Good Fences Make Good Neighbors

Good Fences Make Good Neighbors

Tips For Dealing With Mold On Wood Fencing

Hugh Bryant

Is the fence that surrounds your backyard covered with mold? If so, you'll likely be looking for ways that you can remove the mold and keep the material in great shape. Here are some tips for removing mold and making sure it doesn't come back.

Removing Mold

There are many cleaning materials in your home right now that are strong enough to remove mold, such as ammonia, vinegar, and bleach. While all three of the cleaners are very effective at killing off mold spores, they are not so good on surfaces that are porous. These cleaners will have a hard time getting into the small holes of the wood materials and kill off the small spores that could be hiding. If you do not clean deep into the wood to remove all mold spores, they will eventually develop new mold patches.

Your best bet at removing mold is to use a power washer. It will help spray a wood cleaning solution deep into the porous surface, which will kill off all mold that could be hiding in it. One thing to keep in mind with a pressure washer is that it can damage the wood fencing material. Make sure you use lower power settings or a nozzle that is for light use, which will not dent the wood and cause it to look bad.

Preventing Mold

Once you've taken the time to remove all the mold from your fence, you'll want to take steps that prevent more mold from coming back. The best way this can be done is by applying a sealant to your fencing material. Just make sure to do it on a day where the fencing material is dry since a sealant can trap water underneath the surface and cause mold growth. Wait until at least two sunny days have gone by without any rain.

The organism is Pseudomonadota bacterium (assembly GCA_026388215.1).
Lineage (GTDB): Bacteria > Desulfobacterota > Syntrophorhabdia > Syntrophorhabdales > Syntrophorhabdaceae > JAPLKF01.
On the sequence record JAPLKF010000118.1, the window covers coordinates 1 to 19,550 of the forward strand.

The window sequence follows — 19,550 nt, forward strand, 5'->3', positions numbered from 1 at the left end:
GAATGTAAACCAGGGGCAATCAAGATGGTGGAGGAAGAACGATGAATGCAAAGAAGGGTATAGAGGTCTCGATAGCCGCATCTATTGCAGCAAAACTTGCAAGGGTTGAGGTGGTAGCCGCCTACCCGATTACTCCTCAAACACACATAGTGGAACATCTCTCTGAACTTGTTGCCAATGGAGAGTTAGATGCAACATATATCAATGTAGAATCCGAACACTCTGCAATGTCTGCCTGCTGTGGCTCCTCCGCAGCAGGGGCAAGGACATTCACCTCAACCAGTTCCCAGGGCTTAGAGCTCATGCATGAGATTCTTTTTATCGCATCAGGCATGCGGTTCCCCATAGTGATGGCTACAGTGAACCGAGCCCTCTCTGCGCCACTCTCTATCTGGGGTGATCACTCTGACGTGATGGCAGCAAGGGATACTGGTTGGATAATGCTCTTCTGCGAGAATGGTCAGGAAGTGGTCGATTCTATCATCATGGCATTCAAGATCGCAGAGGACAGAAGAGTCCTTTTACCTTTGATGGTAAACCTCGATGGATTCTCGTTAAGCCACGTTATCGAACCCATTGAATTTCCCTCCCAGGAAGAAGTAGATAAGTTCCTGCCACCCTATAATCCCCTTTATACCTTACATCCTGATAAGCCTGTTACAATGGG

The sealant can be applied using rollers to efficiently cover as much surface as possible. Water-based sealants will dry quickly, which allow you to apply multiple coats in the same day without needing to wait a very long time for the sealant to dry. You can also apply an oil-based sealant, which takes longer to dry, but will cause the fence to have a warm tone to it.

If you're not up to the task of removing mold and sealing the surface, it's time for professional help. Reach out to a local wood fencing contractor that can handle it all for you.


2021© Good Fences Make Good Neighbors
About Me
Good Fences Make Good Neighbors

I love my dog, but my dog loves my neighbor's yard. My adopted Labrador needs hours of playtime each day to stay fit, but she used to be a master of escaping no matter how close of an eye I kept on her. After a few too many holes dug in flower beds, I splurged on a tall chain link fence and finally ended her romps on other properties. Now my neighbors smile and wave when we meet in our shared driveway instead of giving me a wary look. Sharing my new found love for fences is just one way I hope to give back to others.